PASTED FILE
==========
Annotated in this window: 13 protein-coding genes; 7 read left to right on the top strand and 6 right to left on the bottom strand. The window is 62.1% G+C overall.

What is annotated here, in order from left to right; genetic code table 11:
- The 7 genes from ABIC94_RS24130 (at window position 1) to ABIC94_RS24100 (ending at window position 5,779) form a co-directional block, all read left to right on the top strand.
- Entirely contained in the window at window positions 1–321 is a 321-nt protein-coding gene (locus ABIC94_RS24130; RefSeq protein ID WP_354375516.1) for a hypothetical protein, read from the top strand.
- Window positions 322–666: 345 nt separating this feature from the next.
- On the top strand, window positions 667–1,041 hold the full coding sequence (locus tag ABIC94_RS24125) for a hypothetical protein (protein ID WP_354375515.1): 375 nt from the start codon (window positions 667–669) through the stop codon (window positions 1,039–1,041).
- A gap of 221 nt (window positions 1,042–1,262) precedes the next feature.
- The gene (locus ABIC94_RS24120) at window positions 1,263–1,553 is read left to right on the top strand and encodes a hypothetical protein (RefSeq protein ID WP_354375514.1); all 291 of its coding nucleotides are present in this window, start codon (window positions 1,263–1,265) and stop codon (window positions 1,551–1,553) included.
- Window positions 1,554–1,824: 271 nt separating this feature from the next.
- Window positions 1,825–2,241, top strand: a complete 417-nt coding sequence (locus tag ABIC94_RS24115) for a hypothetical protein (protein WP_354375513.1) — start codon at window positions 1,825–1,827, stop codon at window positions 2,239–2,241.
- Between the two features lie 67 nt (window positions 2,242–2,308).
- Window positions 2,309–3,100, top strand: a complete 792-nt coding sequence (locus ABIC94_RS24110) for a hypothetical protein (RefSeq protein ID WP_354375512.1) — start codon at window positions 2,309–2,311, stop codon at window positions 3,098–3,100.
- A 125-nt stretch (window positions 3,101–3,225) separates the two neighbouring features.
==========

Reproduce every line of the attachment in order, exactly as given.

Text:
Annotated in this window: 13 protein-coding genes; 7 read left to right on the top strand and 6 right to left on the bottom strand. The window is 62.1% G+C overall.

What is annotated here, in order from left to right; genetic code table 11:
- The 7 genes from ABIC94_RS24130 (at window position 1) to ABIC94_RS24100 (ending at window position 5,779) form a co-directional block, all read left to right on the top strand.
- Entirely contained in the window at window positions 1–321 is a 321-nt protein-coding gene (locus ABIC94_RS24130; RefSeq protein ID WP_354375516.1) for a hypothetical protein, read from the top strand.
- Window positions 322–666: 345 nt separating this feature from the next.
- On the top strand, window positions 667–1,041 hold the full coding sequence (locus tag ABIC94_RS24125) for a hypothetical protein (protein ID WP_354375515.1): 375 nt from the start codon (window positions 667–669) through the stop codon (window positions 1,039–1,041).
- A gap of 221 nt (window positions 1,042–1,262) precedes the next feature.
- The gene (locus ABIC94_RS24120) at window positions 1,263–1,553 is read left to right on the top strand and encodes a hypothetical protein (RefSeq protein ID WP_354375514.1); all 291 of its coding nucleotides are present in this window, start codon (window positions 1,263–1,265) and stop codon (window positions 1,551–1,553) included.
- Window positions 1,554–1,824: 271 nt separating this feature from the next.
- Window positions 1,825–2,241, top strand: a complete 417-nt coding sequence (locus tag ABIC94_RS24115) for a hypothetical protein (protein WP_354375513.1) — start codon at window positions 1,825–1,827, stop codon at window positions 2,239–2,241.
- Between the two features lie 67 nt (window positions 2,242–2,308).
- Window positions 2,309–3,100, top strand: a complete 792-nt coding sequence (locus ABIC94_RS24110) for a hypothetical protein (RefSeq protein ID WP_354375512.1) — start codon at window positions 2,309–2,311, stop codon at window positions 3,098–3,100.
- A 125-nt stretch (window positions 3,101–3,225) separates the two neighbouring features.